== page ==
Combustible Celluloid
 
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With: Danny Glover, Paul Butler, Mary Alice, Carl Lumbly, Vonetta McGee, Richard Brooks, Sheryl Lee Ralph, DeVaughn Nixon, Reina King, Sy Richardson, Cory Curtis, Paula Bellamy, Wonderful Smith, Ethel Ayler, Beverly Mickins, Jimmy Witherspoon, DeForest Covan, Davis Roberts, John Hawker, Julius Harris, Irvin Mosley Jr., Margueritte Ray, Rai Tasco, Lorrie Marlow
Written by: Charles Burnett
Directed by: Charles Burnett
MPAA Rating: PG
Running Time: 102
Date: 01/01/1990
IMDB

To Sleep with Anger (1990)

4 Stars (out of 4)

Devil's in the Details

By Jeffrey M. Anderson

I was lucky enough to see Charles Burnett's To Sleep with Anger during its all-too-brief 1990 theatrical release. I loved it then, and my memory of that time is frosted with Burnett coming to my college to speak (I attended with only a handful of other students), and my first and only meeting with Danny Glover (he was very friendly and gave me an autograph). But I never took any notes on the film and as the years passed and I wanted to write up a review, I found my memory of it a little too faded. Worse, it had become something of a lost film, never released on DVD and quite difficult to find. Now, in what will surely be one of the most essential Blu-rays of the year, the Criterion Collection has finally righted this wrong.

Sadly, though To Sleep with Anger is a remarkable film, beautifully made and a story well-told, it's probably most notable for what it is not. The emergence of Spike Lee in the late 1980s briefly created a demand for more black films in the early 1990s, and most of these were stories of life in the 'hood, with drugs and gangsters. Burnett — thanks in part to Glover's Lethal Weapon-style star power — was lucky enough to ride that wave and get this movie made and released, but viewers were probably confused that it was simply about a regular African-American family. No one deals drugs and no one gets shot. These kinds of films are rare today, of course, but just think for a moment about how extraordinary this would have been back in 1990.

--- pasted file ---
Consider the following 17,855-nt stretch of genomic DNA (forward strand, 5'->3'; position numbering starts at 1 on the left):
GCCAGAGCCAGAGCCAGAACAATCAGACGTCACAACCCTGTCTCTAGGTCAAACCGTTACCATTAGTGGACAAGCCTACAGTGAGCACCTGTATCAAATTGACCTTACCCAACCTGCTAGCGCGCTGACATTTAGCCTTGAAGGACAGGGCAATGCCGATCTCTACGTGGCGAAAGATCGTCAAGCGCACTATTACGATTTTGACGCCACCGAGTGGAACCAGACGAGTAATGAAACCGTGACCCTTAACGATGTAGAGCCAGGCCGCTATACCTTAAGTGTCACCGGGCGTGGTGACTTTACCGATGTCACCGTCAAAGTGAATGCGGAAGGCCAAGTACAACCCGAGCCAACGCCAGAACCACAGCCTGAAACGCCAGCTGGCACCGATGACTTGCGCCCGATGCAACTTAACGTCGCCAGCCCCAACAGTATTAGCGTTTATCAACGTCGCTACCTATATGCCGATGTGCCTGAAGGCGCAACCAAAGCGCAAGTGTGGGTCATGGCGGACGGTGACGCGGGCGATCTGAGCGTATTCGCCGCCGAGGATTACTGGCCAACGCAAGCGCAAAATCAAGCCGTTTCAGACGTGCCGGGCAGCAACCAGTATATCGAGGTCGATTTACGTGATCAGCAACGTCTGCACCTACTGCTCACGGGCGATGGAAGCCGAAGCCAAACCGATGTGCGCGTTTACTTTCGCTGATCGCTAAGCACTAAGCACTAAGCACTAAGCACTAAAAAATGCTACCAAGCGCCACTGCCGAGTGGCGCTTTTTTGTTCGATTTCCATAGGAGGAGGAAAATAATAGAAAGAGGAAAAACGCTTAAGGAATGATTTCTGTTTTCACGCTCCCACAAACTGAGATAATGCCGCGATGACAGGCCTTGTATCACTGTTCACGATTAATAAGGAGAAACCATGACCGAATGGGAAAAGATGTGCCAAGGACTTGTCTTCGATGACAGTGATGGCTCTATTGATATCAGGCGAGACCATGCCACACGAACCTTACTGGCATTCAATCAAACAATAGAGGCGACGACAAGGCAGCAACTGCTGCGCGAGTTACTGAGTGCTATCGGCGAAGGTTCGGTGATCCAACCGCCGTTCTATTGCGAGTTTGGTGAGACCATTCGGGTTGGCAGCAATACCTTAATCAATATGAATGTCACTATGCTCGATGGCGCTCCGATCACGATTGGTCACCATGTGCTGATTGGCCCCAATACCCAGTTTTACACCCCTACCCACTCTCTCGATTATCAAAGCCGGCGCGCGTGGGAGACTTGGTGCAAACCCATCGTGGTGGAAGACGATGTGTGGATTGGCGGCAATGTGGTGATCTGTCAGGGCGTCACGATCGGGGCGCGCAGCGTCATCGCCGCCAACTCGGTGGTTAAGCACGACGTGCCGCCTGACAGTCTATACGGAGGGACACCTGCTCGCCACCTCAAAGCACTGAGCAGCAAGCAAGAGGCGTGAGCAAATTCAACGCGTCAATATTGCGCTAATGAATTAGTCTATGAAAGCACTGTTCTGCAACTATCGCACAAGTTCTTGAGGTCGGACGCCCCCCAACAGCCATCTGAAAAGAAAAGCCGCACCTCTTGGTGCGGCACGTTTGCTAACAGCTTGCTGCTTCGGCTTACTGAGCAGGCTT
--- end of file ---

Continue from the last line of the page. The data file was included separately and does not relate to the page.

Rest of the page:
We meet Gideon (Paul Butler) and Suzie (Mary Alice), and while they live in Los Angeles, their life seems simpler, more rural, with chickens and fish fries and visits from the local preacher. Their older son, Junior (Carl Lumbly), is the dutiful one, but younger brother "Babe Brother" (Richard Brooks) is seen as lazy and useless. His pretty, primped wife Linda (Sheryl Lee Ralph) can't relate to their "farmer's" ways. Into this picture comes Harry (Glover), an old friend that Gideon and Suzie haven't seen in years. They invite him to stay as long as he wants. But it's not long before bad things begin happening. We are encouraged to ask whether Harry may or may not be the devil.

Burnett's direction is so subtle and graceful that To Sleep with Anger eschews any such labels as being a supernatural movie or a horror movie. Its events may or may not be supernatural, or they may just be about superstition. There is mention of a "toby," or a good luck charm passed on to youngsters by grandmothers and great grandmothers. "You don't want to be at the crossroads without it," Harry says. But Gideon loses his the day Harry arrives, and Harry claims that he lost his long ago. Are these dreadful omens, or just a coincidence? The movie doesn't answer, but we can draw our own conclusions.

The movie's real magic is in its depiction of everyday life. Gideon and Suzie's house is frequently full of relatives and neighbors, there's a lot of food and talk, with many opinions expressed (not everyone is happy to see Harry) and many stories told. It's a great burst of life. Not one moment feels false or forced. If Jean Renoir was the master of portraying all the varying nuances of humanity in his films, then Burnett surely follows in his footsteps, and merits mention in the same breath. It's a shame that Burnett was never able or allowed to have the rich career he deserved or deserves, but at least Killer of Sheep and To Sleep with Anger at least stand as essential American masterpieces.

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